Catholics and Paul Ryan


KIM LAWTON (Managing Editor and Guest Host): Campaign 2012 heated up this week after Governor Mitt Romney selected Wisconsin Representative Paul Ryan as his running mate. Ryan is a Roman Catholic, and with Vice-President Joe Biden on the Democratic side this is the first time that both parties have Catholics on the ticket. Ryan agrees with his church’s opposition to abortion and gay marriage, but he has generated debate in some Catholic circles for his economic views. As chief author of the Republican budget plan, Ryan supports funding cuts for many social programs. Some Catholics, including bishops, argued that would hurt the poor. Ryan’s response:

Rep. Paul Ryan (speaking April 26, 2012 at Georgetown University): “As a Catholic in public life, my own personal thinking on these issues has been guided by my understanding of the church’s social teaching. Simply put, I do not believe that the preferential option for the poor means a preferential option for big government.”

Joining me with more on this is Kevin Eckstrom, editor-in-chief of Religion News Service. Kevin, a lot of Catholics disagreed with how Paul Ryan applied his Catholic faith to his budget plan.

KEVIN ECKSTROM (Editor-in-Chief, Religion News Service): Right, and what’s interesting is Paul Ryan has been on the Catholic radar screen for a long time, and you know when the nuns on the bus went out this summer to advocate for social justice, it wasn’t a mistake that they actually stopped at his congressional office in Wisconsin. It’s interesting, because the church for the last couple of years has really put a priority on the life issues, abortion and gay marriage, and they’ve said that Joe Biden and Barack Obama are completely wrong on this issue. But in recent months, as the budget becomes a bigger issue and more in the news, they’ve really put an emphasis on the economic stuff, and they have been very pointed in their criticism of not only the Republican plan but also Paul Ryan, who was the architect of that plan. So it will interesting to watch the sort of church’s divided loyalties on this one.

LAWTON: And I have heard some Catholics say that faithful Catholics can indeed disagree on some of the economic issues. Paul Ryan talks about the Catholic principle of subsidiarity, which is not one we hear a lot in politics, but this notion that all decisions should be made at the most local level and action should be taken at the most local level possible. He uses that to justify his opposition to what he calls big government, and there are Catholics who agree with that interpretation even though others say that’s a misreading of Catholic teaching.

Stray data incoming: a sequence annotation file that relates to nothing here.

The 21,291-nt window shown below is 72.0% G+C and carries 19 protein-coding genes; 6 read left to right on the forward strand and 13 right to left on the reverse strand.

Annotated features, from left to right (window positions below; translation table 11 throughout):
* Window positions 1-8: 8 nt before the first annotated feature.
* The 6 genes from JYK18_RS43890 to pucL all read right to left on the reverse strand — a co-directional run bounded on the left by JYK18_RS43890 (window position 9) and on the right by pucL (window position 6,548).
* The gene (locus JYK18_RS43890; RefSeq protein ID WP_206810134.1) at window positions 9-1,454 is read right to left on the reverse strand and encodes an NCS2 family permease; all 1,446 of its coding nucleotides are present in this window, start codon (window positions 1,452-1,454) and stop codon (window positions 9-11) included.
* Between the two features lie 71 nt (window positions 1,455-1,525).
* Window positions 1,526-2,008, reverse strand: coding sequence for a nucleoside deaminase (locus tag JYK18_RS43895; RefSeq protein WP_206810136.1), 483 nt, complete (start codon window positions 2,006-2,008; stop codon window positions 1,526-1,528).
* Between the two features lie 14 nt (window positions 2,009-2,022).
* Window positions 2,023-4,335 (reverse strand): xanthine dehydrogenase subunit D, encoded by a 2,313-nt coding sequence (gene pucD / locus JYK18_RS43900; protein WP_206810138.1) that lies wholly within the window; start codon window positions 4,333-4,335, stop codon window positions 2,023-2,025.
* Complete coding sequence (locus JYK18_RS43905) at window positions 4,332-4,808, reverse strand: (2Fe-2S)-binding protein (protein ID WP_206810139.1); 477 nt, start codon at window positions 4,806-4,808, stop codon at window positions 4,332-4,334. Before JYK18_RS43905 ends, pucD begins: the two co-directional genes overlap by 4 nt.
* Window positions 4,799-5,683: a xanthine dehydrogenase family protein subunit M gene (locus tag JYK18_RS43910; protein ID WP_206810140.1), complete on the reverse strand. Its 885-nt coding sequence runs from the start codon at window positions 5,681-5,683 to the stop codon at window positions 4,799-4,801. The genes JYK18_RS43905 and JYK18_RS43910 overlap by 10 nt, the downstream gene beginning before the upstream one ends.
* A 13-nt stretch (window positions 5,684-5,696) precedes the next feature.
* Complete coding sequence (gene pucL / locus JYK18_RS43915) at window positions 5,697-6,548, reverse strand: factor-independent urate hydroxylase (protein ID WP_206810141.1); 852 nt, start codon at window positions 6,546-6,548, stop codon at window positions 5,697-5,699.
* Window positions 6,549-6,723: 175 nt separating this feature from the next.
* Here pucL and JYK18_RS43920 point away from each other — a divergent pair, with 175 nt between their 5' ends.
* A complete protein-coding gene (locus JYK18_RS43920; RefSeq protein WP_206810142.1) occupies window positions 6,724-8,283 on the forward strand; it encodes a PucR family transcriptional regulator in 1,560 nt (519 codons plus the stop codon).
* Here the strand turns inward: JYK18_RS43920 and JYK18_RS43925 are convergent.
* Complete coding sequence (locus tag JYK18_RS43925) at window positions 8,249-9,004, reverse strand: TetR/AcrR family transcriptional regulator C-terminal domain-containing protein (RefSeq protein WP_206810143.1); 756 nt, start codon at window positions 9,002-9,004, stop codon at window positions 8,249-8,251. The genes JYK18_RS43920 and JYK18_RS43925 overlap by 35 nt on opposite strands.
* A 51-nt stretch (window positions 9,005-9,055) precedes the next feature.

ECKSTROM: Right, and what the bishops are saying and what a lot of Catholics are saying is that’s fine. If you want us to do it on the local level, we’ll do that. We’ll run the soup kitchens and we’ll run the adoption clinics or whatever, but we need the government’s help to do that and don’t make it worse for us by throwing people off of, you know, making their economic conditions worse that they’re going to need more services, because there’s only so much that we can do, so if you’re going to do this fine, but don’t sacrifice the poor at the expense of the rich.

LAWTON: And some church leaders have called abortion the paramount issue and, of course, Joe Biden, while he says he’s personally opposed to abortion, certainly does favor abortion rights. And in a way the two of them, Ryan and Biden, reflect the divisions in the Catholic voters as well among these different ideological perspectives.

ECKSTROM: Right, and, you know, this is a pocketbook election. It’s all going to be about the economy and jobs and it will really come down to, you know, what people’s priorities are. I don’t know that a lot of people are going to be voting on abortion and gay marriage but a lot of people will be voting on the economy, and if they look at Ryan and say I think he’s going to possibly make it worse or he’s going to cut my Medicare benefits, among Catholics in key states like Florida, Ohio, that could have a big enough difference to actually make a difference.

LAWTON: And, indeed, Catholics have been swinging back and forth overall, showing how deeply divided they are, and in fact they voted, the majority of Catholics have voted with the one who actually won the presidency, so it will be interesting to watch.

Kevin Eckstrom, thanks as always.

ECKSTROM: Thank you.